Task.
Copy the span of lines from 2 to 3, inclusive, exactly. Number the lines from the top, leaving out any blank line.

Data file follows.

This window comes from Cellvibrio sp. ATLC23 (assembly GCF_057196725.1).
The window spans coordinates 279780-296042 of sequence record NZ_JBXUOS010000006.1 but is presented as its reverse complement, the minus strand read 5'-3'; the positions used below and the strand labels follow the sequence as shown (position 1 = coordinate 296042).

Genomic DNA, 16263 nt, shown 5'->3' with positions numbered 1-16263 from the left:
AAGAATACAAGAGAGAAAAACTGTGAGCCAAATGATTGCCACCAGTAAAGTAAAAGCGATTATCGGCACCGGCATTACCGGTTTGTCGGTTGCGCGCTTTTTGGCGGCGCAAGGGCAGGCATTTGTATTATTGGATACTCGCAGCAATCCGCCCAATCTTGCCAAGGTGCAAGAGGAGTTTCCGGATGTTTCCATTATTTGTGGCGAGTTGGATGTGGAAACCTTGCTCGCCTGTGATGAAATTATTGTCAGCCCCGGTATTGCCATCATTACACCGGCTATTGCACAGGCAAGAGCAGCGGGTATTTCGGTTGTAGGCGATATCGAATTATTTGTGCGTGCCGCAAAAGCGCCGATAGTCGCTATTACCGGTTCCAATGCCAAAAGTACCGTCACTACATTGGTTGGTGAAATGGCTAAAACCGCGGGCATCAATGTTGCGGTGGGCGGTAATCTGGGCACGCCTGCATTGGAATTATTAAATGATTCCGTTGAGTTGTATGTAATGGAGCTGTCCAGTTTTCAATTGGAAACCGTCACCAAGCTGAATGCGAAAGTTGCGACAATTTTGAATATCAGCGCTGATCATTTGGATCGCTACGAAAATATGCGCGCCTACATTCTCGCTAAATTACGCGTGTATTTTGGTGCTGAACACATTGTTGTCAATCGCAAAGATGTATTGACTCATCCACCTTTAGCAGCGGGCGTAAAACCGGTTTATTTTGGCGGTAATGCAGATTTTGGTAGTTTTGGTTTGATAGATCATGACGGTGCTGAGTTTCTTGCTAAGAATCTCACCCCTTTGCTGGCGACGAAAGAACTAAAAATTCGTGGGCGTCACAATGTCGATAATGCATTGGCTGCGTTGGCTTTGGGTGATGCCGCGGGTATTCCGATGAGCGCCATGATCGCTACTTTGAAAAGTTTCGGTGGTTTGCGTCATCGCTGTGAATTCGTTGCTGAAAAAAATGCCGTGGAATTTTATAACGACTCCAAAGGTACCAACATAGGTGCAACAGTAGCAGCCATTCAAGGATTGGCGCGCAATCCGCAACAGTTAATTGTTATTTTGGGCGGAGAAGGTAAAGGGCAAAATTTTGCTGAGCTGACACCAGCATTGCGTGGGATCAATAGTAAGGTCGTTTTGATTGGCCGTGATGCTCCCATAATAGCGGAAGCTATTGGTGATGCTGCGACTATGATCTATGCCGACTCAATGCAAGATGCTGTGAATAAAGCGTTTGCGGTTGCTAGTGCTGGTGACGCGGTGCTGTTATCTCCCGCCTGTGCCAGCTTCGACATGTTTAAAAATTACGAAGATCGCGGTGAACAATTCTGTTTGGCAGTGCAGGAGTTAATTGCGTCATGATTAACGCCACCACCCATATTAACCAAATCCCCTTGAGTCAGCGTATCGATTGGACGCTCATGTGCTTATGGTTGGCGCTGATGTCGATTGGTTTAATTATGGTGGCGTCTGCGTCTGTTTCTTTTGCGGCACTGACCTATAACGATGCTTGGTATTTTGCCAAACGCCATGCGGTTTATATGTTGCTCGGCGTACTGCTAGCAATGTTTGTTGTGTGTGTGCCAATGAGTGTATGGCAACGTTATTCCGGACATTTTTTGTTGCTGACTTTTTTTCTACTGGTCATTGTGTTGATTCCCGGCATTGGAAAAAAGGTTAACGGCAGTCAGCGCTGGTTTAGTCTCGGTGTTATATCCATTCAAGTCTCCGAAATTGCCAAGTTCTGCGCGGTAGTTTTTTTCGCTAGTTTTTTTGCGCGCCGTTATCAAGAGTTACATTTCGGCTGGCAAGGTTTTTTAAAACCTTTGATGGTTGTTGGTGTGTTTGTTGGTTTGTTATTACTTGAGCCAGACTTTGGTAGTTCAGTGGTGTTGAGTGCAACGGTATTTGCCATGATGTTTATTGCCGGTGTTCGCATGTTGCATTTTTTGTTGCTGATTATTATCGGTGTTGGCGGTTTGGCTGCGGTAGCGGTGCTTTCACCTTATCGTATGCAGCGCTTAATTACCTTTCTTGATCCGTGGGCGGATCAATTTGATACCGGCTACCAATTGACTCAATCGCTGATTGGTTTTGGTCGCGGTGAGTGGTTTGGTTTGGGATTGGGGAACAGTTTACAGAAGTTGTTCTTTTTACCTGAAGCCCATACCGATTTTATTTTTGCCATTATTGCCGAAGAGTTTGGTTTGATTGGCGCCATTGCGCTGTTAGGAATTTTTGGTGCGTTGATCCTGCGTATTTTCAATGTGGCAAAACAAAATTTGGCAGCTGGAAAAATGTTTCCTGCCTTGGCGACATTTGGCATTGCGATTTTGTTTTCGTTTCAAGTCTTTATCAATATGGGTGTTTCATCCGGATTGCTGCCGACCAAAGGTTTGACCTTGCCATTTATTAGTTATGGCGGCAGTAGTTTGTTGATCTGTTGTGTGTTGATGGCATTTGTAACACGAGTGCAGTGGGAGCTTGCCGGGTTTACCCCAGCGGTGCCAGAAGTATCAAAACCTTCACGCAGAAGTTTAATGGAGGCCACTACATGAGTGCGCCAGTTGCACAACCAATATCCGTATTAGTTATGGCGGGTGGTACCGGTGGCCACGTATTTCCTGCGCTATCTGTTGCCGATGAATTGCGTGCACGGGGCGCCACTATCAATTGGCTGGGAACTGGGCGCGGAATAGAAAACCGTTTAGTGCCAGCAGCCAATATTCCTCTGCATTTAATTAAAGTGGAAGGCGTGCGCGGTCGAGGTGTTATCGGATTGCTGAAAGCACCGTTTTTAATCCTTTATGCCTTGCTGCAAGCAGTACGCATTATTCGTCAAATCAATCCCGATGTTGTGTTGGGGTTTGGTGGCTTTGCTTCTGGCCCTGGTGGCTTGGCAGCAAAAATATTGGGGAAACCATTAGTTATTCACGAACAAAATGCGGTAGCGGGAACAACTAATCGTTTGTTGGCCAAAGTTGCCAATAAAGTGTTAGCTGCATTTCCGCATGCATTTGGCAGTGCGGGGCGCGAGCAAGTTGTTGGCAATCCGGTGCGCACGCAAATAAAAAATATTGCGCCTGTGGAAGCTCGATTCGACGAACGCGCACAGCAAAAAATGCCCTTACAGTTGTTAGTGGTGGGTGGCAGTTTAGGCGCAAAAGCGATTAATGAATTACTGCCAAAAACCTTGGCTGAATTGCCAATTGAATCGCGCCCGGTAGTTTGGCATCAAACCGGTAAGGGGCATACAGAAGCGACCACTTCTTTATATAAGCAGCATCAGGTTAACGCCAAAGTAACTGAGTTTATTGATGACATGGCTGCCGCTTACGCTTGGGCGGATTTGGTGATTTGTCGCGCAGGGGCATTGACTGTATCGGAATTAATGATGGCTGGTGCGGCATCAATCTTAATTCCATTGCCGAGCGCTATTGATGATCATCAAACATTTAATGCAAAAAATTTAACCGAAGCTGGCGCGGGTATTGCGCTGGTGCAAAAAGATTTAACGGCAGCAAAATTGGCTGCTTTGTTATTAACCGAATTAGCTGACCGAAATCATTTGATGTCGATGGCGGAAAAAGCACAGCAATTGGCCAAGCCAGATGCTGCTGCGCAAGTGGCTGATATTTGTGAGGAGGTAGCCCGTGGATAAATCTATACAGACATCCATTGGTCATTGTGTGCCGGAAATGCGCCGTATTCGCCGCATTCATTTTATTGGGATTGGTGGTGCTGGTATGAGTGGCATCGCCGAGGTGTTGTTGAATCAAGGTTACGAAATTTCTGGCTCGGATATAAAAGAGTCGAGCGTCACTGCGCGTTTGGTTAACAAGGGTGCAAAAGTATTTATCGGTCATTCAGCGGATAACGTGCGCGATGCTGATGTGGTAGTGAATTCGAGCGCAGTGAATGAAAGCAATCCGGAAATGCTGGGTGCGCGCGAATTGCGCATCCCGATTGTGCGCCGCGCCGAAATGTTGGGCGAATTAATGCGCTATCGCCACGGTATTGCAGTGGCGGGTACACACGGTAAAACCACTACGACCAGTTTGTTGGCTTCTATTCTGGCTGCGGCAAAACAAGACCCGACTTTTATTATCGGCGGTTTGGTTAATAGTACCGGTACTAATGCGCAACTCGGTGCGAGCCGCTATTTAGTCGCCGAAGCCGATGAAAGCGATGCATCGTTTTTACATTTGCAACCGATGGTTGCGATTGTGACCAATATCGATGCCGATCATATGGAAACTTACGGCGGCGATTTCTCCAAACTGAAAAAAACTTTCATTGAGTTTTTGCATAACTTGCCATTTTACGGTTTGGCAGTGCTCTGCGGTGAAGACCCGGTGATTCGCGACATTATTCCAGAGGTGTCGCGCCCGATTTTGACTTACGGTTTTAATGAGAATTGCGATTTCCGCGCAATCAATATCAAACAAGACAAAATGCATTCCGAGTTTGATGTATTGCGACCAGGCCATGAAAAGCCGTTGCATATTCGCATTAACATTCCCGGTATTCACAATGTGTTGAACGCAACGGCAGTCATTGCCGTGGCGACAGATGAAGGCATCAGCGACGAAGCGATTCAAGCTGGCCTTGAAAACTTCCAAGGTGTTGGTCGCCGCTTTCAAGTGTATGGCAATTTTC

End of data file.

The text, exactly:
The window spans coordinates 279780-296042 of sequence record NZ_JBXUOS010000006.1 but is presented as its reverse complement, the minus strand read 5'-3'; the positions used below and the strand labels follow the sequence as shown (position 1 = coordinate 296042).

Genomic DNA, 16263 nt, shown 5'->3' with positions numbered 1-16263 from the left: